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The Role of Emergency Neutrophils and Glycans in Postoperative and Septic Patients

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ClinicalTrials.gov Identifier: NCT04117568
Recruitment Status : Recruiting
First Posted : October 7, 2019
Last Update Posted : October 7, 2019
Sponsor:
Information provided by (Responsible Party):
Göteborg University

Brief Summary:
Background Surgery and inflammation Surgical trauma elicits an immune response aiming to initiate healing and remove debris and damaged tissue locally at the wound site (1). This local reaction includes a considerable production of cytokines and chemokines that enters the circulation and initiate a systemic inflammatory response mediated by circulating cytokines and chemokines. This response is called systemic inflammatory immune response (SIRS) and is an aseptic systemic inflammation. Postoperative inflammation produces proinflammatory cytokines, mainly IL-6, IL1 beta, and tumor necrosis factor alfa (2). Neutrophils and emergency granulopoesis Polymorphonuclear neutrophils constitute the most abundant population of white blood cells. Their main task is to provide innate immune protection of the host from microbial attack, migrating to the site of infection, engulfing the microbes by phagocytosis, and killing the prey through attack by reactive oxygen species (ROS) and antimicrobial granule pro¬teins (22). Upon systemic infection or inflammation, e.g., sepsis or trauma, the bone marrow enters a state of emergency granulopoiesis, drenched in cytokines that augment production and survival of neutrophils for rapid delivery to the blood (23-25). Recently, advanced techniques have evolved that al¬low the isolation of different developmental stages of steady-state and emergency neutrophils, and characterization of these has just begun (26). Glycans Glycans (polysaccharides) attached to proteins and lipids on the surfaces on immune cells serve as ligands for glycan-binding proteins, lectins. Several neutrophil processes are directed by gly¬can - lectin interactions; selectin-directed rolling on the endothelium, siglec-mediated in¬hibitory signals, and activation of effector function by galectins. Many of the proteins that end up in neutrophil intra-cellular granules are highly glycosylated, but not much is known about if and how the neutrophil glycome evolves during the 'targeting-by-timing' process of differentiation and how this is affected by emergency granulopoiesis during systemic infection and inflammation. Here is a clear knowledge gap.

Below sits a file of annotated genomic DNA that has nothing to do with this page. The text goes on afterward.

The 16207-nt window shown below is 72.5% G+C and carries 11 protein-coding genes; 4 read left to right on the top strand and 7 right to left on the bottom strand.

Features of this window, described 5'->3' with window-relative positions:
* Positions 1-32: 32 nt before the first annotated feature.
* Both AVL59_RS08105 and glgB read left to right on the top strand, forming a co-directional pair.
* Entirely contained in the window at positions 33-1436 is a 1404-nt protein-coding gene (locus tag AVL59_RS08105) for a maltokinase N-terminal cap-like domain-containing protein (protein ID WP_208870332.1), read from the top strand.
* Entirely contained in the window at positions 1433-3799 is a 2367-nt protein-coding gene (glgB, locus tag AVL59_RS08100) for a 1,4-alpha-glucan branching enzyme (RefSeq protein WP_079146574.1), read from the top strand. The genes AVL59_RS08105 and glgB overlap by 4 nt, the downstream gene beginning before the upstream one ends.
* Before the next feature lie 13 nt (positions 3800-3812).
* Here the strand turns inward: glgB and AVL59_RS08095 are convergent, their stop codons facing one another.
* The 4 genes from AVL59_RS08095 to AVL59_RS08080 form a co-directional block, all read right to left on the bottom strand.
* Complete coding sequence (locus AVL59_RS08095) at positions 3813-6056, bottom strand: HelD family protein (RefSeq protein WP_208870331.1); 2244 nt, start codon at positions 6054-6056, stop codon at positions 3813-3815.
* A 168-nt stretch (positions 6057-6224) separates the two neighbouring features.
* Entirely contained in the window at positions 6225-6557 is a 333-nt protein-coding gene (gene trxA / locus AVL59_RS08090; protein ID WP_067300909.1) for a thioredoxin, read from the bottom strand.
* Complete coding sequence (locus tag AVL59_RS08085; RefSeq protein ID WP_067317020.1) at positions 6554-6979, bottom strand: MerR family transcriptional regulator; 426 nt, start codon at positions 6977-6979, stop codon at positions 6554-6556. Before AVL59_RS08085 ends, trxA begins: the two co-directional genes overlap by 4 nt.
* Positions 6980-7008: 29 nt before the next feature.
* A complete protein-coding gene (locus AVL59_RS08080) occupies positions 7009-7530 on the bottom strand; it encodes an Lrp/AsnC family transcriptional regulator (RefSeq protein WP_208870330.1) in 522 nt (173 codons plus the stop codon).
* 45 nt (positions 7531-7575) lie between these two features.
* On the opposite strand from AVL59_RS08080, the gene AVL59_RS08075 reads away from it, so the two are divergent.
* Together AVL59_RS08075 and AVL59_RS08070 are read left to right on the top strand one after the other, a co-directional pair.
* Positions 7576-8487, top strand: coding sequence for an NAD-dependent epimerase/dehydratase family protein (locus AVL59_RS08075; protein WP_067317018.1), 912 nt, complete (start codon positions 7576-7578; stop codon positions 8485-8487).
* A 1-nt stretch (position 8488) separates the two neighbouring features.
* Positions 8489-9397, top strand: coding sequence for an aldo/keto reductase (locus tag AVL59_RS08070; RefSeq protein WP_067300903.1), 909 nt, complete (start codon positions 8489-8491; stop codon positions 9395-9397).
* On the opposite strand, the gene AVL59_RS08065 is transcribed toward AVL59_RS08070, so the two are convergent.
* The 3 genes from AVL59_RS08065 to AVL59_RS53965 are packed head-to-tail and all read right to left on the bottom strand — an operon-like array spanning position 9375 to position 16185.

Condition or disease Intervention/treatment
Sepsis Septic Shock Sepsis, Severe Post-Op Complication SIRS Other: Blood sampling

  Show Detailed Description

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Study Type : Observational
Estimated Enrollment : 60 participants
Observational Model: Cohort
Time Perspective: Prospective
Official Title: The Role of Emergency Neutrophils and Glycans in Postoperative and Septic Patients
Actual Study Start Date : September 4, 2019
Estimated Primary Completion Date : December 2020
Estimated Study Completion Date : December 2022

Intervention Details:
  • Other: Blood sampling
    Blood sampling at 3-5 occasions per admission
    Other Name: No other intervention as this is an observational study


Primary Outcome Measures :
  1. Emergency granulopoesis in postoperative patients undergoing major surgery for malignancies (10-20 pts) [ Time Frame: 2019-2020 ]
    The aim of this study is to find out if there is an emergency granulopoesis in patients undergoing major surgery and sepsis, and furthermore if there is any structural or functional deviations in neutrophils from patients undergoing major surgery or sepsis that is associated with the attenuated immune response after surgery. Our hypothesis is that patients undergoing major surgery or sepsis do enter an emergency granulopoesis and that this results in the release of structurally and functionally deviating neutrophils.